DA lodges complaint with SAHRC over the water crisis in Gauteng

Many Gauteng residents have not had proper access to water on a daily basis since load-shedding was implemented a month ago. For one family living in Coronationville, this basic human right to access water turned into tragedy when their 13-year-old son was knocked down by a car while collecting water. Today, the Democratic Alliance (DA) in Gauteng has lodged a complaint to the South African Human Rights Commission (SAHRC) in Braamfontein regarding the current water crisis in Gauteng.

See the complaint here.

See pictures here, here and here

Rand Water has been calling on our residents to use water sparingly, yet during our recent oversight inspection of the pumping station and water reservoir in Eikenhof, we discovered that there is a water leak right outside their premises.

Access to water is a basic human right and this right is currently being infringed on by Rand Water which is throttling supply to various reservoirs and pumping stations in the province. Access to this right should not become dangerous, and our residents pay for a service that they expect to be delivered without interruption.

Furthermore, Rand Water’s license to purify and supply water has not been upgraded. This is despite Gauteng’s population growing at a very high rate. This clearly shows that they are not planning to improve access to water as a human right.

On 17th October 2022, the DA wrote to President Cyril Ramaphosa, the Minister of Water and Sanitation, Senzo Mchunu, the Premier of Gauteng, Panyaza Lesufi and the MEC for Cooperative Governance and Traditional Affairs (COGTA), Mzi Khumalo, proposing that an intergovernmental task team be established to look into the electricity and water crisis in Gauteng.

See letter here.

To date, we have only received acknowledgement of our letter from The Presidency. The seven days in which we expected a response has now passed and it is clear that this current national and provincial government is not interested in solving the electricity and subsequent water crisis in the province.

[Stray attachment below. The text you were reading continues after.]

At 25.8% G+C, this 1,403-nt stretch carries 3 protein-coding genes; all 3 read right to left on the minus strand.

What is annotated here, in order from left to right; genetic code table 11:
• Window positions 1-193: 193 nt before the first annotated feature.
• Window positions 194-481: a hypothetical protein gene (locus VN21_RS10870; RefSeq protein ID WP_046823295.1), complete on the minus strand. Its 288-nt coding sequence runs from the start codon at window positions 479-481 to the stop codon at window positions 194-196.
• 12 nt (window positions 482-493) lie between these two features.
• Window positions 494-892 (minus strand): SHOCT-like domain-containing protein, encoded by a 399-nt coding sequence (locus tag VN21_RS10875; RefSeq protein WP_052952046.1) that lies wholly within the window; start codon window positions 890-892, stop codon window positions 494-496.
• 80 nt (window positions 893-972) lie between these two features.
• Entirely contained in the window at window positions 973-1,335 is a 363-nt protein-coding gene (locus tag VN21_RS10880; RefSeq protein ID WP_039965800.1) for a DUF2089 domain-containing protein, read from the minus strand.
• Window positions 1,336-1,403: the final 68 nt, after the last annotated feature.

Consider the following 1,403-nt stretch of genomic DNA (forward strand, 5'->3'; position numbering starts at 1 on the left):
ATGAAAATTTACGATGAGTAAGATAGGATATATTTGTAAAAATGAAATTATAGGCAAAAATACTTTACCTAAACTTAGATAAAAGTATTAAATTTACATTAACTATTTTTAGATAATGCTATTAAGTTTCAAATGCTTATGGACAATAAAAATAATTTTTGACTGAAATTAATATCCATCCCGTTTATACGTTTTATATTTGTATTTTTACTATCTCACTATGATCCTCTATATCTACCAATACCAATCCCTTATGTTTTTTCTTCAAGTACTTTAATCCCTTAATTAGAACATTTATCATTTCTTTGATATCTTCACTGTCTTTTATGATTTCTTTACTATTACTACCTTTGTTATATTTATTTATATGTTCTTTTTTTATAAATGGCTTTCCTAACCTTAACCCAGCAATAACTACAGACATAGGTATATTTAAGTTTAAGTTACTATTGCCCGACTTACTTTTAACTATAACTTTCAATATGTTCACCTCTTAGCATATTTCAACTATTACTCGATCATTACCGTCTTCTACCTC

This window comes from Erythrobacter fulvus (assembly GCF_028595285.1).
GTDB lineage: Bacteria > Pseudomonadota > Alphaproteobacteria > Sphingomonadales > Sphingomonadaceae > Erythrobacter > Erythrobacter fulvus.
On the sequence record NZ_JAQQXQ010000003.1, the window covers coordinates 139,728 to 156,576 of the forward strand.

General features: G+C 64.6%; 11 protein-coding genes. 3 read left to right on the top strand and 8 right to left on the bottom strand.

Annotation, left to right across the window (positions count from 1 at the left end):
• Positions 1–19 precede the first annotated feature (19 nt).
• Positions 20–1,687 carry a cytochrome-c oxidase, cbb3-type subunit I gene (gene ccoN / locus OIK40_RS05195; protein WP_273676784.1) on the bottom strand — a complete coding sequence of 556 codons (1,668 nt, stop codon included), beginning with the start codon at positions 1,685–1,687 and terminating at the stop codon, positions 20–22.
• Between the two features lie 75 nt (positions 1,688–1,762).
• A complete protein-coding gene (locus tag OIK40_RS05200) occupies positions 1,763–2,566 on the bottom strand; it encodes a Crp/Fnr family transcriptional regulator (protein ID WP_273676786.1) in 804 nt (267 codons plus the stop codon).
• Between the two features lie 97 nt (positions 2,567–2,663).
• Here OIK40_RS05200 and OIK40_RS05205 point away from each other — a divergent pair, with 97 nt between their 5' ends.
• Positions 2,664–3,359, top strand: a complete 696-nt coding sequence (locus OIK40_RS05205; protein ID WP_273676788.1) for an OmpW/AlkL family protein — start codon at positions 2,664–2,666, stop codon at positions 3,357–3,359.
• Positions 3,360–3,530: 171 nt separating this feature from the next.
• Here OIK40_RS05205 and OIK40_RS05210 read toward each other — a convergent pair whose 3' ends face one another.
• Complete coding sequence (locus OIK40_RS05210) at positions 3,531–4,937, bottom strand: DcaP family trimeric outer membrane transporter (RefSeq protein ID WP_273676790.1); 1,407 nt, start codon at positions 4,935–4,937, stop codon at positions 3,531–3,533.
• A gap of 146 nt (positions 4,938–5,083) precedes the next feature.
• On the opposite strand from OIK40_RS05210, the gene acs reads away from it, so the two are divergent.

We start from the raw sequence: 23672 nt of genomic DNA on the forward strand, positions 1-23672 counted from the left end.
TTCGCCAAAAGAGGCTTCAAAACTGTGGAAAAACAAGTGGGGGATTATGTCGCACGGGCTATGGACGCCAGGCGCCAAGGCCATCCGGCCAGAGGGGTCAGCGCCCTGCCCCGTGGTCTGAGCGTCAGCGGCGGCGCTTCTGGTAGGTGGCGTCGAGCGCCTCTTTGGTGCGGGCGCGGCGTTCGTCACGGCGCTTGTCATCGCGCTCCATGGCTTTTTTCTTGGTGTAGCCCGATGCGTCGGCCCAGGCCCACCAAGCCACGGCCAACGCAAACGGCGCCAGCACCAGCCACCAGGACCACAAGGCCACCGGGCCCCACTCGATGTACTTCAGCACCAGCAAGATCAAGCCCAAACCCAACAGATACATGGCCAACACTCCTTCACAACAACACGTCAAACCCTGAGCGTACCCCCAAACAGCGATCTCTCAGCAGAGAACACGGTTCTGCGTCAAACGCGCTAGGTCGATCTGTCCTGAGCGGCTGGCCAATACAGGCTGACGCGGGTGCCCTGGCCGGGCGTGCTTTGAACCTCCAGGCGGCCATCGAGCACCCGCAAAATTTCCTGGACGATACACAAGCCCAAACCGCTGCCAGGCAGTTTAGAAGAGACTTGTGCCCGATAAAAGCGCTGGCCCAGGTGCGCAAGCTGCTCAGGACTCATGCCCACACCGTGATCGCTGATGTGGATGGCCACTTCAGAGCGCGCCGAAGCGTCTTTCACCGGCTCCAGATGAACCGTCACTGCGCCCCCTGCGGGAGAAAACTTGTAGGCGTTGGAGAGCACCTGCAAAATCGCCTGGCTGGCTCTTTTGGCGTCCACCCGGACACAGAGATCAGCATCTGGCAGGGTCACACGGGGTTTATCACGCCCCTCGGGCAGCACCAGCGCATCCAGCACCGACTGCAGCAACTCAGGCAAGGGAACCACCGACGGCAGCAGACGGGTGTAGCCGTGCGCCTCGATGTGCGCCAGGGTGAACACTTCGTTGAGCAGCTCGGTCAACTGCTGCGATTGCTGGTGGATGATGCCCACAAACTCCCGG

We urge our residents to adhere to the Stage two water restrictions that have been put in place by Rand Water.

The DA will be closely monitoring the progress of the investigation by the SAHRC, as this issue is extremely serious. Access to water should not become dangerous and we need the inter-governmental task team to be set up immediately.

New Intelligence IG a breath of fresh air

The DA welcomes the appointment of Imtiaz Fazel as the Inspector-General (IG) of Intelligence for a period of five years with effect from 1 November 2022. Fazel’s appointment was ratified by a unanimous decision of Parliament.

The innovative solutions and recommendations presented during his interview are a positive indication of much-needed change to be implemented in state security.

The DA hopes for an open-door policy with the new IG to ensure regular engagements and to addressing issues of concern, including the distrust from the public in state security and national intelligence. Making the country safer and advocating national interest is a major responsibility which requires non-wavering commitment to public interest and the rule of law.

Accountability should be at the top of the agenda for the new IG. All public office bearers are to be reminded that they are custodians of the law and not above it.

If the presidency and new IG of Intelligence is indeed serious about strengthening the capability of the state, they would ensure that the silos between the various partners in state security including the South African Police Service (SAPS), South African National Defense Force (SANDF), State Security Agency (SSA) are bridged to ensure coordinated and efficient operations.

The DA will closely monitor Mr. Fazel’s tenure in office and not relent in our efforts to ensure a safe and secure society for all South Africans.

Ramaphosa must publicly support the Eskom board’s plan to ditch BEE

Please find attached a soundbite by Ghaleb Cachalia MP.

The DA welcomes the refreshing and honest comments from Eskom Board Member, Mteto Nyati, who this weekend agreed with the DA that we need to relegate the ANC and Government key economic policy positions to the scrapheap of history. This follows after Cabinet also last week embraced the DA’s policy to “ditch” cadre deployment.

Mr. Nyati’s views that race-based empowerment (BBBEE) rules “that hamper Eskom’s performance will have to go” is a profound statement and acknowledgement that BBBEE is nothing more than a rent-seeking scheme to advance the politically connected within the ANC.